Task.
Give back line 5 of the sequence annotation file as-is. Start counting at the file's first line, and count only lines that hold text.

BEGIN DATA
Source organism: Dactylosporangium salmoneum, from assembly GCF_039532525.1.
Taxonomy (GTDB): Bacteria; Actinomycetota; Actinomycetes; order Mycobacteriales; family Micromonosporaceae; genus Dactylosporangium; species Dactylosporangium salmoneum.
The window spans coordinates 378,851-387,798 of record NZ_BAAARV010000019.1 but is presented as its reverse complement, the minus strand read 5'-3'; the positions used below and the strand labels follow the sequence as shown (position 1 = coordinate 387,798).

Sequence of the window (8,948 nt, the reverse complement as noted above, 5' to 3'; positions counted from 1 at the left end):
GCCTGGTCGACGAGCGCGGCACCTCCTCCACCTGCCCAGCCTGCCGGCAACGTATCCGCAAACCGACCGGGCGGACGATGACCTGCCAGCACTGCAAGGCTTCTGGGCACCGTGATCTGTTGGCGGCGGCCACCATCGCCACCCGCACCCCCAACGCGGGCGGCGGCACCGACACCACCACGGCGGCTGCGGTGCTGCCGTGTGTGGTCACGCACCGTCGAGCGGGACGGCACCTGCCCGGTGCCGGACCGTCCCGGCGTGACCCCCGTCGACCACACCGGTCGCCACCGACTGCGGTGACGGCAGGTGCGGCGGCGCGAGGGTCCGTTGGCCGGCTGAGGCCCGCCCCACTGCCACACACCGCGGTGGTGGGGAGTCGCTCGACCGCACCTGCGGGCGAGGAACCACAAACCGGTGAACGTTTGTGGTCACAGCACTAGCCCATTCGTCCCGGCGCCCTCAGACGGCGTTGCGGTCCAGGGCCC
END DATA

GCCTGGTCGACGAGCGCGGCACCTCCTCCACCTGCCCAGCCTGCCGGCAACGTATCCGCAAACCGACCGGGCGGACGATGACCTGCCAGCACTGCAAGGCTTCTGGGCACCGTGATCTGTTGGCGGCGGCCACCATCGCCACCCGCACCCCCAACGCGGGCGGCGGCACCGACACCACCACGGCGGCTGCGGTGCTGCCGTGTGTGGTCACGCACCGTCGAGCGGGACGGCACCTGCCCGGTGCCGGACCGTCCCGGCGTGACCCCCGTCGACCACACCGGTCGCCACCGACTGCGGTGACGGCAGGTGCGGCGGCGCGAGGGTCCGTTGGCCGGCTGAGGCCCGCCCCACTGCCACACACCGCGGTGGTGGGGAGTCGCTCGACCGCACCTGCGGGCGAGGAACCACAAACCGGTGAACGTTTGTGGTCACAGCACTAGCCCATTCGTCCCGGCGCCCTCAGACGGCGTTGCGGTCCAGGGCCC